Companies and organisations in the paint sector are aware that microplastics can cause problems as these particles end up in the environment where they persist and may be harmful to plants and animals. Research carried out by RIVMNational Institute for Public Health and the Environment shows that stakeholders in the paint sector do not actively try to reduce the microplastic emissions. RIVM has therefore explored the options to reduce the use of microplastics in paints and emissions of these substances to the environment.

Indirect measures to reduce emissions

The paint sector has taken indirect measures to reduce the emission of microplastics by, for example, developing paint with a longer lifespan which will last twice as long. The sector also indicates that professional painters take measures to reduce the emissions of paint particles and dust during their work. For instance, they use a device to collect the dust and debris whenever they sand off old paint. It is not known whether do-it-yourselfers take similar measures or whether this is even possible. Do-it-yourselfers are more likely to wash water-based paint out of their brushes under the tap too. This is undesirable because microplastics in the paint end up in the environment in this way.

Paint and microplastics

Stakeholders in the paint sector indicate that microplastic emissions cannot be prevented. Polymers are necessary to produce layers of paint which cover surfaces and provide long-term protection. There are still only a few paint products which do not contain polymers and these are not yet suitable for all paint applications. Microplastics are very small particles, comprising polymers, which can be added to products, such as paint. These are known as ‘primary microplastics ’. Microplastics can be released when dry paint layers weather or are sanded. These are known as ‘secondary microplastics’.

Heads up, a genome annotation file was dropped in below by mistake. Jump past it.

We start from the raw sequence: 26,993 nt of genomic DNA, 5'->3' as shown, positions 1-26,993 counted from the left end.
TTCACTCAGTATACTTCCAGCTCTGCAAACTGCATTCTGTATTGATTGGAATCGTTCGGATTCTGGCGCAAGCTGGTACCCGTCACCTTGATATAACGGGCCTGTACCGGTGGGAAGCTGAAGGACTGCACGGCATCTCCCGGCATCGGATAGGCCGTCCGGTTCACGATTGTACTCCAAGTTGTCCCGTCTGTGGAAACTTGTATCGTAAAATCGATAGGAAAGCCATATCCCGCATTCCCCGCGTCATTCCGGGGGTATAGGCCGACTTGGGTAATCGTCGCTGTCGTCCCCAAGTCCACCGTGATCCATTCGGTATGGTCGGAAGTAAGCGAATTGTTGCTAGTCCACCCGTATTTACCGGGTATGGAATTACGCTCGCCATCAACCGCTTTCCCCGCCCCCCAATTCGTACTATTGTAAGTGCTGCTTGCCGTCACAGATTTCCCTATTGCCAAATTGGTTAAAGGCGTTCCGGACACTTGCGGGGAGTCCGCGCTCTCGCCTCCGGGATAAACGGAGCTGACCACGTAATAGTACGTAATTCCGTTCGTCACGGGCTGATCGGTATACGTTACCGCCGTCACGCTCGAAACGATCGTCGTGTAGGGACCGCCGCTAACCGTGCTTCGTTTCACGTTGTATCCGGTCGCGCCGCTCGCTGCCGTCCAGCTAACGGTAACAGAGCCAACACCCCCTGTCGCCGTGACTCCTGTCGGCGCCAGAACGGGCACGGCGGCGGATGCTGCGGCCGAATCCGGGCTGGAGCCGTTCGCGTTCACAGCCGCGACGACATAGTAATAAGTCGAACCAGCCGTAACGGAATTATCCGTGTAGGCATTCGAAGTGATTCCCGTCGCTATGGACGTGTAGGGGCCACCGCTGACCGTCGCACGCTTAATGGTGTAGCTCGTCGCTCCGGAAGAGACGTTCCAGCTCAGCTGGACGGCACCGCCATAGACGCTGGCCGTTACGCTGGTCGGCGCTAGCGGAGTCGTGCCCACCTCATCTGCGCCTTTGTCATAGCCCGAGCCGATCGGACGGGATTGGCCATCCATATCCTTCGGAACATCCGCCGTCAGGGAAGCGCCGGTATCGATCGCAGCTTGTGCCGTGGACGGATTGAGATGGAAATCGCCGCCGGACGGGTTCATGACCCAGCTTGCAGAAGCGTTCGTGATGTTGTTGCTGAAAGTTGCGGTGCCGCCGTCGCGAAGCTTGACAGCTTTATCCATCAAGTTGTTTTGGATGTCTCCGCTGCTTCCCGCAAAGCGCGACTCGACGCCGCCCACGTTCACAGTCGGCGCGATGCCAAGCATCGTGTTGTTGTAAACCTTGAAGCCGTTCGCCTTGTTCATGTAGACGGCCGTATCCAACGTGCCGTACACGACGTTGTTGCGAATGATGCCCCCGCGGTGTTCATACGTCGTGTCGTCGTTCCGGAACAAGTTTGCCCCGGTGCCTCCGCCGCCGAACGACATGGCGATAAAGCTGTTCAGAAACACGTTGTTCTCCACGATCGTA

More data

The quantities of microplastics emitted during the production, use and disposal of paints are not yet clear. More data is required if measures are to be taken. Also, analytical measurements could, for example, be performed in the environment. It is, furthermore, important for all actors in the paint sector to work on measures to reduce microplastic emissions.